How to Wash A Dirty Bicycle Helmet

Founder, Mr. Mamil

The bicycle helmet is the most important safety accessory for every cyclist. There is a saying, take care of your equipment, and they’ll take care of you. This is especially true when it comes to bicycle helmets.

Clean regularly

Give the helmet surface a wipe-down with wet wipes after every ride. This will help maintain its cosmetic appearance, especially if it’s white.

Clean the straps

Many cyclists forget to clean the straps as they’re black, and the dirt is not visible. If you have a helmet with white straps, you’ll notice how fast it can turn yellowish if not cleaned. Wash the straps, especially during summer when you sweat a lot, and use sunscreen.

Remember to choose your helmet colors wisely so you don’t have to worry much about it getting dirty.

Remove the inner pads

You can remove the inner pads for cleaning. Sweat and bacteria tend to accumulate on the inner pads after you’ve worn the helmet for some time. If not cleaned regularly, the helmet will have a smelly odor.

For many models, the inner pads stick onto the helmet shell via Velcros, which is easily removable. Make sure the inner pads are completely dry before reattaching them to the helmet.

Use lukewarm water and mild soap

Your regular hand soap is usually enough. If you’re very particular, a neutral pH soap would be ideal. Make sure to run it under water to wash off the soap.

Air dry

Leave the helmet to air-dry indoors or under the shade. This helps to reduce the UV exposure that the helmet has experienced a lot while you’re out riding.

Don’t put into the washing machine

While it might sound like a silly idea to many cyclists, this still happens from time to time. Having the helmet in the washing machine will damage the shell structurally and impact its safety performance.

It’s OK to wash the inner pads in the washing machine, though.

Helmet manufacturers’ recommendations

Clean the helmet (and sun visor, if applicable) only with water, neutral pH soap, and a soft, clean cloth, and leave it to dry naturally at room temperature. The inner lining should be washed by hand in cold water. If it is removable, it can be removed and washed by hand in cold water or in the washing machine (max. 30°C – 85°F).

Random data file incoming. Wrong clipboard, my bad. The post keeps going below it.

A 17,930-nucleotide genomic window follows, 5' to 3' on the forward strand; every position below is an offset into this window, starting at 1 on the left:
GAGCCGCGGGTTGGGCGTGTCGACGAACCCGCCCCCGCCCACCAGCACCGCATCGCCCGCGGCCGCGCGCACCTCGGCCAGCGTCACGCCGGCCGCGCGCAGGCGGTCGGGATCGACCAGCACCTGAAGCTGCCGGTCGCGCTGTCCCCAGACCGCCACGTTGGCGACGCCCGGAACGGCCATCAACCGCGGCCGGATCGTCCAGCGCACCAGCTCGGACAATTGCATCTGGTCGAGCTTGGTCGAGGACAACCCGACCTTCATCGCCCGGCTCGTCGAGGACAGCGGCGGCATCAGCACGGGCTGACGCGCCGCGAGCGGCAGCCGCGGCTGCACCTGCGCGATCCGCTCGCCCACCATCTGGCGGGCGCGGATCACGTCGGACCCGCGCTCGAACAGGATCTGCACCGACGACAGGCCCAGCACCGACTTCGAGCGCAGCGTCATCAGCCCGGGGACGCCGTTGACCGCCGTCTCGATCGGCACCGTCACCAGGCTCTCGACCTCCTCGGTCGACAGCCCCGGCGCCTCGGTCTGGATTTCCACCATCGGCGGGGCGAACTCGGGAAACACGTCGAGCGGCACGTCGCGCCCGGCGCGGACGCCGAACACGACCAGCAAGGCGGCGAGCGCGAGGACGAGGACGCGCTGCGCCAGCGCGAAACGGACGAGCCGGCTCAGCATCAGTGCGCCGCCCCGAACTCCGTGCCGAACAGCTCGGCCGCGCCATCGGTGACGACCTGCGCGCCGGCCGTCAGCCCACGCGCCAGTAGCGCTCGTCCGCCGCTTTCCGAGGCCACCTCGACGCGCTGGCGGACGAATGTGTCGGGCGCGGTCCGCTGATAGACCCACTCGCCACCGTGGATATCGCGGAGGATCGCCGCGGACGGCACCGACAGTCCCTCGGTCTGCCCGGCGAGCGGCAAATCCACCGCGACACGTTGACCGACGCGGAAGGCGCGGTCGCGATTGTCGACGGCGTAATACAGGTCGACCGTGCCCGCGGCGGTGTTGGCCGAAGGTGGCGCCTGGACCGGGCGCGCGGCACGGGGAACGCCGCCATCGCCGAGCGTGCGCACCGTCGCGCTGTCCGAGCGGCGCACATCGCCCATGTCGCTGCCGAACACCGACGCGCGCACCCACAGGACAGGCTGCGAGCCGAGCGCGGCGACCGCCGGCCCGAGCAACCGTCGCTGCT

In no case use chemical detergents, solvents, petrol, or abrasive powders as they are aggressive and could lower the structural resistance of the helmet and the visor.


Be gentle, helmets are generally made of materials that can be damaged by many commonly-available cleaners. Petroleum-based solvents or cleaners are especially dangerous.

They can damage a helmet so that its protective capabilities are significantly reduced. Many times, this damage is not visible. For best results, clean the helmet using a soft cloth or sponge, warm water and mild soap (such as a mild dish soap).

Allow the helmet to air dry and then store it in a cool, dry place where it won’t get damaged.


If you would like to clean the exterior shell of the helmet, only use a soft cloth and water to wipe the shell. Do not use harsh chemicals to clean your helmet other than a mild dish soap.

Cleaning chemicals other than mild soap and water can compromise the safety of the helmet and voids all warranty coverage.

Alex Lee at Mr.Mamil

Alex Lee is the founder and editor-at-large of Mr. Mamil. Coming from a professional engineering background, he breaks down technical cycling nuances into an easy-to-understand and digestible format here.

He has been riding road bikes actively for the past 12 years and started racing competitively in the senior category during the summer recently.